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Ways Your Body Processes Extra Sugar

    Sugar is one of those types of food that you shouldn’t consume too much of, as it leads to weight gain and an increased risk of type 2 diabetes. Added sugars are much more difficult to digest than sugar in fruits, pasta, cereal, nuts, and dairy. The body can’t break down added sugars, so it stores them in the blood, where they can cause weight gain, insulin resistance, and other health problems. If you have extra sugar floating around in your blood, chances are your body will burn it for energy. 


     Glucose is the primary source of chemical energy in the body. Glucose (a type of sugar) is an essential source of energy for your cells. Your liver processes the excess sugar in the bloodstream into glycogen (a storage form of glucose). It energizes your muscles to perform everyday activities. Your muscles also use glucose to maintain their health and strength. When you eat sugar (sucrose), your body breaks it down into glucose – a simple sugar that is easy for your body to use. However, if you eat a lot of sugar (40 grams for every 100 grams of our total diet), this overwhelms the body and results in a buildup of blood glucose—this is typically called a blood sugar spike or a “crash.”


    Fructose is a simple sugar that you can find in many high-fructose corn syrup-type foods, including soft drinks, fruit juice, yogurt, bread, pasta, and many others. While many are touting the benefits of high-fructose corn syrup, including being cheaper, sweeter, and easier to transport than cane sugar, the fact remains that it is still sugar. Like other sugars, they can be either an ally or an enemy to your health. The body uses glucose for energy, but it also uses fructose to create the needed fats. Thus, your body must use even more glucose to convert the excess amount of fructose into energy, which can cause weight gain.

    Overeating Sugar Can Make You Feel Tired

    Even though sugar is a low-calorie sweetener, the body still needs a lot of it to function correctly. Several studies have found strong links between diets high in added sugars and a higher likelihood of several health difficulties, including diabetes and heart disease. The good news is, you don’t have to be a hard-core calorie counter to get a handle on your sugar intake. Cutting back on sugar will likely improve your health overall.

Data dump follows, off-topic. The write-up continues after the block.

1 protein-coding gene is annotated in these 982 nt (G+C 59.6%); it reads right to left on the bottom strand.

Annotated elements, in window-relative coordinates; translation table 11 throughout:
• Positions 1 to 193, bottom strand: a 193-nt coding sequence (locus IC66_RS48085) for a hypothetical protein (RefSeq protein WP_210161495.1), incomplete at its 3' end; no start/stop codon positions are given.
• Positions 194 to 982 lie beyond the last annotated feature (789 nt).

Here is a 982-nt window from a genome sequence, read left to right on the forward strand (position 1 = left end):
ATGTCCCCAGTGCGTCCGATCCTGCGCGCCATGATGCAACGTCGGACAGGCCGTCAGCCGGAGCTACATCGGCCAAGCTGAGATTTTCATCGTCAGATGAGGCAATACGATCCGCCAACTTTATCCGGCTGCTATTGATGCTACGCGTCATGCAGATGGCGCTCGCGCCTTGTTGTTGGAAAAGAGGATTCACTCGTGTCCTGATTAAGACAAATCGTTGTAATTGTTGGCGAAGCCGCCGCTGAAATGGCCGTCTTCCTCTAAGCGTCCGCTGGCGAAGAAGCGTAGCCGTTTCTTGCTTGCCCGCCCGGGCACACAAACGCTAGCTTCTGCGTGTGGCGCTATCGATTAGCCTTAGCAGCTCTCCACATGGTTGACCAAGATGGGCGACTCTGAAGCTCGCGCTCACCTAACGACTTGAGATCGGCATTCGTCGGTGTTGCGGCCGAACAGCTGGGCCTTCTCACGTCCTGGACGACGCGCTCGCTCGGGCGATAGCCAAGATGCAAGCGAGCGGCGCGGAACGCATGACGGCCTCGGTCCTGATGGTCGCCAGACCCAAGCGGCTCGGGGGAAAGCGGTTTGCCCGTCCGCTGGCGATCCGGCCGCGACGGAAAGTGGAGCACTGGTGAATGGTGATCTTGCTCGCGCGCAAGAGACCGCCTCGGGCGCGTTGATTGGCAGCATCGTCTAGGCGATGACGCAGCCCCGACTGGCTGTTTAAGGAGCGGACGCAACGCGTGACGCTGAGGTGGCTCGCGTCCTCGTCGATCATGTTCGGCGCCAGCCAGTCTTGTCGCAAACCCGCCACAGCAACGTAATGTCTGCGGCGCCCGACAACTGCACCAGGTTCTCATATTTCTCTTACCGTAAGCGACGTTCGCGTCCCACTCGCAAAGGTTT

Overeating Sugar Can Lead To Obesity

    Obesity is a huge problem globally, with an estimated 2.8 billion people being overweight and more than 300 million obese. While several factors contribute to the problem, a lot of the blame has been on sugar. One study, conducted by British researchers from the University of Exeter, found that sugar consumption can increase the risk of type 2 diabetes by 35% and metabolic syndrome by 45%. Another, conducted by researchers from the University of California, San Francisco, found that high sugar consumption can cause heart disease and stroke.


    The sugar in your food does much more than add a sweet taste to the dish. It can add to your feelings of irritability and mood swings. Overeating sugar will also overshoot your daily caloric needs, and when it makes its way into your system, it can upset your blood sugar levels. If your blood sugar levels are too high for too long, then you’ll find yourself feeling irritable, emotional, or angered.


     Sugar can be a dangerous and harmful substance to your body, and it has a multitude of illnesses, including diabetes, high blood pressure, and heart disease. Sugar is a carbohydrate, and your body processes carbohydrates the same way it processes fat and protein. Therefore, it is dangerously easy to overconsume sugar without even knowing. Excess amounts of sugar can make you obese, diabetic, and even cause heart disease.